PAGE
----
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Remembering Eddie Gossage, who gave us ‘Shut Up and Drive’ while spreading the racing gospel

News of Eddie Gossage’s death hit like a ton of bricks Thursday night because no one saw it coming.

Which was so unlike one of the best promoters in racing.

The longtime president of Texas Motor Speedway had a special knack for spreading the gospel about the sport he loved, wielding the beguiling flair of a showman who often crossed over the line from colorful bombast into controversial bluster.

Texas’ inaugural race in April 1997 was marred by massive six-hour traffic jams to get in and a major wreckfest at the green flag that had Cup drivers screaming about the track’s design flaws. For Year 2, Gossage commissioned T-shirts that brazenly stated “Shut Up And Drive.”

The concept went over poorly when the 1998 race again produced an infamous pileup (and a reprofiling of the banking), but it also reaffirmed that Gossage shrewdly knew how to make headlines out of big events (with more than 200,000 fans, Texas claimed the largest single-day sports crowd in state history).

The Nashville, Tennessee, native always had something to say from the minute he started his motorsports career in 1980 as the PR director of Nashville International Raceway and quickly rose to an executive role at Bristol International Raceway (now Bristol Motor Speedway).

By 1983, he was managing Miller Brewing Company’s national motorsports PR, building a vast knowledge base across NASCAR, IndyCar, sports cars and drag racing that made him extremely well versed (and also very quotable for his wide-ranging insight).

Carrying out the vision of Bruton Smith and Humpy Wheeler as the vice president of PR at Charlotte Motor Speedway, Gossage was instrumental in helping sell “One Hot Night” – the 1992 All-Star event that was the first night race held by NASCAR at a superspeedway (its memorable ending sparked a wave of Saturday night races on the Cup schedule ... and in a PR stunt ahead of the race, Gossage accidentally lit Bruton Smith’s hair on fire).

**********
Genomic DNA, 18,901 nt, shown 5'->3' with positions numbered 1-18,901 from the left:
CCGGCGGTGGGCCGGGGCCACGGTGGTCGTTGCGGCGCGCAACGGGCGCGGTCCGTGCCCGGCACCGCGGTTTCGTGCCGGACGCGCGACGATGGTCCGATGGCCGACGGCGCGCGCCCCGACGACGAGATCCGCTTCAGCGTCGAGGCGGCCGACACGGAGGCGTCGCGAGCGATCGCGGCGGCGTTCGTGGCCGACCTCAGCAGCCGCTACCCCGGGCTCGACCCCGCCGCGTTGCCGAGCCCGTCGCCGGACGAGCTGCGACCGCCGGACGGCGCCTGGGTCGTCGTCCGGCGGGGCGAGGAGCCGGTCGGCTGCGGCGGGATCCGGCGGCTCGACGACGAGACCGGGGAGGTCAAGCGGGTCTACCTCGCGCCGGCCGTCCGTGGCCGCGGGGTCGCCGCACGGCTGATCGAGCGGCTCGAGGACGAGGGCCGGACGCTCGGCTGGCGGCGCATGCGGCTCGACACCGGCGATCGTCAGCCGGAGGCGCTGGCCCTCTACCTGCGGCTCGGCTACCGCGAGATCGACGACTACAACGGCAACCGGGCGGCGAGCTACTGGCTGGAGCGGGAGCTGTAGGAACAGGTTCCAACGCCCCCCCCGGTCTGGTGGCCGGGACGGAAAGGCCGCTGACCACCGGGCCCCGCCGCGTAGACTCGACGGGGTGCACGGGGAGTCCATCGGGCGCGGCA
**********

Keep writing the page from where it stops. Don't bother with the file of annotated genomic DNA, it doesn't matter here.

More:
But it was the nearly quarter-century run in charge of Texas Motor Speedway that cemented Gossage’s reputation for stopping at nothing to stay in the spotlight.

During a 1990s era when NASCAR was bleaching out its rougher edges and fining its stars for shoving each other, Gossage fiercely lobbied to highlight the rivalries that had launched its popularity.

“I think it’s good to show emotion and passion,” Gossage, who once floated setting up a boxing ring for feuding IndyCar drivers Danca Patrick and Dan Wheldon, said. “If you hit someone, that’s wrong, but I’m not sure it’s a terrible thing. There is a difference. It is good for fans to see that Jeff Gordon is not an automaton robot.”

He also loved to embrace the irreverent and quirky appeal of race fans’ passion, especially when it involved April Fools’ Day jokes ... or livestock.

A stuffed goat nicknamed “Lil’ Dale” with a patch of white fur in the shape of Dale Earnhardt’s No. 3 … a monkey that hawked souvenir programs … a pair of ponies presented as a retirement gift to Jeff Gordon.